MENU
The page content begins here

Swiss Seismological Service (SED)

The Swiss Seismological Service (SED) at ETH Zurich is the federal agency for earthquakes. Its activities are integrated in the federal action plan for earthquake precaution.

Felt Earthquakes in Switzerland

Local Time
Mag.
Location
Felt?
2019-01-19 04:01 2.6 Davos GR Slightly felt
2019-01-15 00:03 4.6 Northern Italy Widely felt
2019-01-10 19:42 2.9 Merano I Probably not felt
2018-12-29 09:29 2.9 Fribourg FR Felt

Latest Earthquakes

Local Time
Magnitude
Location
2019-01-23 04:11 0.4 Courmayeur I
2019-01-23 02:08 0.9 Courmayeur I
2019-01-22 22:02 0.3 Courmayeur I
2019-01-22 20:50 0.2 Sanetschpass VS

Swiss Earthquakes Counter

since 01.01.2019 
000

Recent earthquakes magnitude 4.5 or greater

Time (UTC)
Mag.
Region
2019-01-22 20:12:07 4.8 Dodecanese Islands, Greece
2019-01-20 15:49:50 4.9 Eastern Mediterranean Sea
2019-01-17 03:36:33 4.5 SOUTHERN GREECE
2019-01-16 22:44:10 4.8 NORWEGIAN SEA
2019-01-15 01:25:04 4.5 GREECE
2019-01-15 00:56:19 4.5 Iran-Iraq border region
2019-01-14 23:03:56 4.6 Northern Italy
2019-01-14 18:18:01 4.6 IRAN-IRAQ BORDER REGION
2019-01-10 18:24:41 4.8 CRETE, GREECE
2019-01-10 17:30:14 4.8 Ionian Sea
2019-01-06 14:15:15 4.8 IRAN-IRAQ BORDER REGION
2019-01-06 13:41:58 5.7 IRAN-IRAQ BORDER REGION
2019-01-04 19:27:38 4.8 Albania

Recent earthquakes magnitude 6 or greater

UTC Time
Magnitude
Location
2019-01-22 19:01:43 6.7 Prince Edward Islands, South Africa, region
2019-01-22 05:10:03 6.4 Sumba, Indonesia, region
2019-01-21 23:59:22 6.0 Sumba, Indonesia, region
2019-01-20 01:32:51 6.7 Near coast of central Chile
2019-01-18 16:40:42 6.0 Northern East Pacific Rise
2019-01-18 13:18:32 6.0 Vanuatu Islands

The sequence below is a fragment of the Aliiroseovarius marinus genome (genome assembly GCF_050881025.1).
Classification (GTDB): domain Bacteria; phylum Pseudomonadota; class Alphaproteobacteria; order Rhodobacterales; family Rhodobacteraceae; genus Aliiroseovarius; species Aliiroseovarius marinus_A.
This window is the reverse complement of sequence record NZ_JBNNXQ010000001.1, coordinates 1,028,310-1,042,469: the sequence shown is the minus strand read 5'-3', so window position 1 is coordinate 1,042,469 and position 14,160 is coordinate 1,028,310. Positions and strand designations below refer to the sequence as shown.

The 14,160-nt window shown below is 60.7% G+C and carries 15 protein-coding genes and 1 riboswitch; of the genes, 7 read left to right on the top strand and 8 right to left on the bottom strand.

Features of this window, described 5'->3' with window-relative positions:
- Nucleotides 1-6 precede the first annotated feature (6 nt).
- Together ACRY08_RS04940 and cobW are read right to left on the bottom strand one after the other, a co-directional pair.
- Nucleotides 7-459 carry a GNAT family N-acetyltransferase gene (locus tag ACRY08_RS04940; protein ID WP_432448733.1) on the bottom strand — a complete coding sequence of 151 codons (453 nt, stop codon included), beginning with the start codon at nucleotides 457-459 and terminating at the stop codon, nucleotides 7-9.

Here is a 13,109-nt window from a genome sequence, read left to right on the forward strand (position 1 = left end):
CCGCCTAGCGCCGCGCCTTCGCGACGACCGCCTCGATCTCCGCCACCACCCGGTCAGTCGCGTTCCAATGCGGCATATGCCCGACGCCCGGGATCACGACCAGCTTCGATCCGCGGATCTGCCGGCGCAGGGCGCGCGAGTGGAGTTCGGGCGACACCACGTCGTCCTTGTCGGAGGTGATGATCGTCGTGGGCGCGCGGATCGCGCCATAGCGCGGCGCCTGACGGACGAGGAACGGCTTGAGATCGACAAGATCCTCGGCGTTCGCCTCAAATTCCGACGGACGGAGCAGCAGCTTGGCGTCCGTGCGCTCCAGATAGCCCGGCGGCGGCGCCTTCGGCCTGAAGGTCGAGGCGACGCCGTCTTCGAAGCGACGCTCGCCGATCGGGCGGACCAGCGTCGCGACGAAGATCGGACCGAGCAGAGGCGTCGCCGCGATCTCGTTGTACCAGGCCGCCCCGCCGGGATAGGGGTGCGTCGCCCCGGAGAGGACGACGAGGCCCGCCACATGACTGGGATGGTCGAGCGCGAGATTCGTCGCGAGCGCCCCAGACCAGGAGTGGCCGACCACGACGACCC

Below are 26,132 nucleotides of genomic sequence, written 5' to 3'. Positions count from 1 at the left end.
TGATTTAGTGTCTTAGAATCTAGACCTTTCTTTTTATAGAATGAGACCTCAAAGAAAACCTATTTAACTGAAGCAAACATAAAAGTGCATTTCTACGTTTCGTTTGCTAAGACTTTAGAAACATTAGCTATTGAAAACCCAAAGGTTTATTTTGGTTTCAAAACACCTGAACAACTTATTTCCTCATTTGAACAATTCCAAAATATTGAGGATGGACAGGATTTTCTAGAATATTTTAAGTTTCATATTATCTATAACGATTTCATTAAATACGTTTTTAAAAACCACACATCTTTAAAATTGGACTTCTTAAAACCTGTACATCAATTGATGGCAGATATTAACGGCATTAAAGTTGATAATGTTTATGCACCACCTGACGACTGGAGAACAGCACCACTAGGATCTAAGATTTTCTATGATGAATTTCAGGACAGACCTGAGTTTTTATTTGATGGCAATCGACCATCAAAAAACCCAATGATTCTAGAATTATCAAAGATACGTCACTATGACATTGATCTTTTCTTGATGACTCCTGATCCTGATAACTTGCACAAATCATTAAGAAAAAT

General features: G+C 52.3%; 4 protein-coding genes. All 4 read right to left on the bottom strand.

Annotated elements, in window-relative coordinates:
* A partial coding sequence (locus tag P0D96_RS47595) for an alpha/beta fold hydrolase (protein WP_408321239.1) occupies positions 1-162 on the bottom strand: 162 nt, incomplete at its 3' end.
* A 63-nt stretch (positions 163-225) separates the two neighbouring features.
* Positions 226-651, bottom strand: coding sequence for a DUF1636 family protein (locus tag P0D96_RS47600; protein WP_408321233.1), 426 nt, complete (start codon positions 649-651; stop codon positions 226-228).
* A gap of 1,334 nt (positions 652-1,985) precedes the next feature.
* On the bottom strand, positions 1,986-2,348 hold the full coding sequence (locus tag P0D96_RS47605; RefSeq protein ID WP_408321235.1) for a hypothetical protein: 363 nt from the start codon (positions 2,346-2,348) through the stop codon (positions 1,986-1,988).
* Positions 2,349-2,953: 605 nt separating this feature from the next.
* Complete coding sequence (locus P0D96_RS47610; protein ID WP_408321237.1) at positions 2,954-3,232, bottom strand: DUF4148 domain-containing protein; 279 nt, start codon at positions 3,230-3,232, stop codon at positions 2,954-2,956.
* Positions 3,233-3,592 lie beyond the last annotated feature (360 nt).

2019-01-17 15:06:35 6.2 Bismarck Sea
2019-01-15 18:06:34 6.6 Vanuatu Islands
NEWS

2019-01-17

Experiment investigates how faulted rock retains CO2

Experiment investigates how faulted rock retains CO2

In order to achieve the ambitious UN climate targets, it is not enough to reduce greenhouse gas emissions. As a complementary option, one can capture CO2 directly from industrial production or from the atmosphere and store it permanently in the deep underground. For enabling so-called negative emissions, sequestrated CO2 needs to be safely retained for centuries. Once injected into a reservoir, CO2 may escape again in two ways: through existing boreholes or through existing faults in the rock above the reservoir meant to seal it. Faults in this caprock may not only influence the long-term containment of CO2. They are also the place, where earthquakes may occur.

Currently, the physical and chemical parameters governing leakage through faults, and the effects of rock deformation and chemical interactions leading to induced seismicity, are not fully understood. There is further limited knowledge on Swiss-specific conditions, making it difficult to judge to what extent underground CO2 storage could be an option in this country. This is why scientists from the Swiss Seismological Service at ETH Zurich and the SCCER-SoE are conducting an experiment, in collaboration with the Department of Mechanical and Process Engineering and the Institute of Geophysics at ETH Zurich as well as Swisstopo and EPFL. The experiment is taking place at the Mont Terri rock laboratory and part of the ELEGANCY project funded by the European Commission and the Swiss Federal Office of Energy.